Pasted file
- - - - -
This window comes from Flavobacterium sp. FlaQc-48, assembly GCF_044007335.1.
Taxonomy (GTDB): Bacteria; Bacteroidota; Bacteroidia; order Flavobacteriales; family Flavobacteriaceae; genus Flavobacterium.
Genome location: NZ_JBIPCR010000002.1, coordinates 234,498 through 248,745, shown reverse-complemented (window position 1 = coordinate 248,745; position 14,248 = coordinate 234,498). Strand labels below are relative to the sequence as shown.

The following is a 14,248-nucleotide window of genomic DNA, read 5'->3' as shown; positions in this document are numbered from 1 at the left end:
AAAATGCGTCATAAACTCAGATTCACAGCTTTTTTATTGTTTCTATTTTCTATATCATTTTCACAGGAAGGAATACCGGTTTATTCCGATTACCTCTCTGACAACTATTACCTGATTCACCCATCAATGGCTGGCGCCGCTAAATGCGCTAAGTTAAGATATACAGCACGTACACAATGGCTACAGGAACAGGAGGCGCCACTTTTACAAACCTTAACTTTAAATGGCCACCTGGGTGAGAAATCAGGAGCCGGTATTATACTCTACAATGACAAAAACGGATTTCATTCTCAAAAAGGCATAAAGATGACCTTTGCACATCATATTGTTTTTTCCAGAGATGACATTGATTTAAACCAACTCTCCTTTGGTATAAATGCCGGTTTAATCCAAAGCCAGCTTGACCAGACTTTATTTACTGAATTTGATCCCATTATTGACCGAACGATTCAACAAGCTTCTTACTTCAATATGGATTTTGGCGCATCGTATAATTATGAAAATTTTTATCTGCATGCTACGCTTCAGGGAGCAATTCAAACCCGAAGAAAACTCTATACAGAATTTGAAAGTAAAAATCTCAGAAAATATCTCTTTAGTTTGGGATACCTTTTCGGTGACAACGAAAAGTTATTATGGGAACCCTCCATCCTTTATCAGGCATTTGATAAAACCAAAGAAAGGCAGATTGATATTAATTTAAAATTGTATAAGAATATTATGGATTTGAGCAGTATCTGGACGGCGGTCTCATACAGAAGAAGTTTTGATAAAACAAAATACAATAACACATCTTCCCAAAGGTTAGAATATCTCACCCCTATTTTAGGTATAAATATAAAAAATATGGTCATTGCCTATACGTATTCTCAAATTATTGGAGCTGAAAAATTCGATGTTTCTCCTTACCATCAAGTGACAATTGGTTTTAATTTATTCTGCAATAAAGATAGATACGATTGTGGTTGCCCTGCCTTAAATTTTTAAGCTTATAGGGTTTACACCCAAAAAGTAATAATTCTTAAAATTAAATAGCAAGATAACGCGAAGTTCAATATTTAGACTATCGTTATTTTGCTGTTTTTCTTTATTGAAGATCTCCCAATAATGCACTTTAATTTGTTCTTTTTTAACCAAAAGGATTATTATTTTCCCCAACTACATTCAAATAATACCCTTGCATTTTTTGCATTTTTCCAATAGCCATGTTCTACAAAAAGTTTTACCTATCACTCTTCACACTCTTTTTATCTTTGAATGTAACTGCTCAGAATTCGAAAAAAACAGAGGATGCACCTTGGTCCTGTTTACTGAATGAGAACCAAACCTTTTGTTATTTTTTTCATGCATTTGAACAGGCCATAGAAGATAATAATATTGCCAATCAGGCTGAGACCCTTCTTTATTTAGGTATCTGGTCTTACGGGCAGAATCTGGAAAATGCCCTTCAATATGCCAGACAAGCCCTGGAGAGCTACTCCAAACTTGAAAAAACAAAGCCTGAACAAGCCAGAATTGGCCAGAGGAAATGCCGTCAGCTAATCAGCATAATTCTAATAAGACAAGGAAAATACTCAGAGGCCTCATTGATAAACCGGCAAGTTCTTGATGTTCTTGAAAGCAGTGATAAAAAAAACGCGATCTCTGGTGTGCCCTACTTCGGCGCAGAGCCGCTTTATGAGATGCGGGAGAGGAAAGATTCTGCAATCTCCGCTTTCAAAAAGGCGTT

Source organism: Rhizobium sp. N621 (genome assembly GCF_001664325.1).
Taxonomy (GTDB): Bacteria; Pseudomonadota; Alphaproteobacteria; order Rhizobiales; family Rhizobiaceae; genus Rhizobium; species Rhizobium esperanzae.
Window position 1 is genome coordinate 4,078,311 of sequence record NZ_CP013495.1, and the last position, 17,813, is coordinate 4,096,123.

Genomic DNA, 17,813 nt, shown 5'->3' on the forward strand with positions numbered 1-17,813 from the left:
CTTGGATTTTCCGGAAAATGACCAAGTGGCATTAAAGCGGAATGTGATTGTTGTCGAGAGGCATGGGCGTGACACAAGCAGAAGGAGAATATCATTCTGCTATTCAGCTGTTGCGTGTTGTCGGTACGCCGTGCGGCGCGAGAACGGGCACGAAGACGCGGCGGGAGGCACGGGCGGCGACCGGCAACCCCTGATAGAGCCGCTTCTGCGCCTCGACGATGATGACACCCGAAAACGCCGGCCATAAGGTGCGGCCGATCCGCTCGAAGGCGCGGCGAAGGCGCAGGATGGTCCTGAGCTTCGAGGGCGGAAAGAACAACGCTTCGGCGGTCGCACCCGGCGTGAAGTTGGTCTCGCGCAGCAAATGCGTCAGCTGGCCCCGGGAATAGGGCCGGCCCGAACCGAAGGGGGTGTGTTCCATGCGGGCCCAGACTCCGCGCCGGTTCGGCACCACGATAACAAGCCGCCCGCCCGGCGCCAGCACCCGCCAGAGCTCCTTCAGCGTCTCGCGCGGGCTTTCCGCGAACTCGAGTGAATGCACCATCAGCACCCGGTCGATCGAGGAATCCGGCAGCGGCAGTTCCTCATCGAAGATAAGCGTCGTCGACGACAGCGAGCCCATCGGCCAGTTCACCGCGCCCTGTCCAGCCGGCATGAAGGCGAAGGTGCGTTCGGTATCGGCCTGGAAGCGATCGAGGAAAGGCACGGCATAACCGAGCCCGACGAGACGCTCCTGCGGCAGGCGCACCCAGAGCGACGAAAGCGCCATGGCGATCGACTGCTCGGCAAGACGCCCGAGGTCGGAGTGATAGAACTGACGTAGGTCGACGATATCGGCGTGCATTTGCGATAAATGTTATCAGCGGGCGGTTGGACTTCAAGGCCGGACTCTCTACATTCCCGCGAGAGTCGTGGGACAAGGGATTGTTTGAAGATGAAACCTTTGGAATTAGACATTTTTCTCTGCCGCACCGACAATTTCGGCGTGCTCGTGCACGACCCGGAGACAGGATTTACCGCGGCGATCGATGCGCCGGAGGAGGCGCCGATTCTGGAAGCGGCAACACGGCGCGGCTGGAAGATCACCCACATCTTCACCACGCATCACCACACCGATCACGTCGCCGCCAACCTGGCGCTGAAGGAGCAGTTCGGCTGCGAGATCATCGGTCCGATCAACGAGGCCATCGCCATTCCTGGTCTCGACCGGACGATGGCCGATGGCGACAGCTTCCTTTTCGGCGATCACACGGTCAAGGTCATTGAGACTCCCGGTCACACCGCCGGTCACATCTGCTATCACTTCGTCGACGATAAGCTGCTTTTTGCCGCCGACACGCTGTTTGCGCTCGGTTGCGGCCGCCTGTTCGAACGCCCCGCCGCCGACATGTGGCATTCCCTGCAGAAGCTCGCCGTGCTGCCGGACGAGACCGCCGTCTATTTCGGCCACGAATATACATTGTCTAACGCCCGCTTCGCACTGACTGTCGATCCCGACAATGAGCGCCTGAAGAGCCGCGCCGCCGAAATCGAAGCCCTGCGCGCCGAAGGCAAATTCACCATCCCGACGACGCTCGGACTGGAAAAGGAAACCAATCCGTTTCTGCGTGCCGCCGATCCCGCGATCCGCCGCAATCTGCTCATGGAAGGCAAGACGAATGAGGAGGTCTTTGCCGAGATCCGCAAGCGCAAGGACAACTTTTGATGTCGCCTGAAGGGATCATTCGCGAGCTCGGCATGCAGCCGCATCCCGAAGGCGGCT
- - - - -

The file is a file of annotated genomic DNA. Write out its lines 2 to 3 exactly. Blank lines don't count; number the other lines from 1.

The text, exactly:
Taxonomy (GTDB): Bacteria; Bacteroidota; Bacteroidia; order Flavobacteriales; family Flavobacteriaceae; genus Flavobacterium.
Genome location: NZ_JBIPCR010000002.1, coordinates 234,498 through 248,745, shown reverse-complemented (window position 1 = coordinate 248,745; position 14,248 = coordinate 234,498). Strand labels below are relative to the sequence as shown.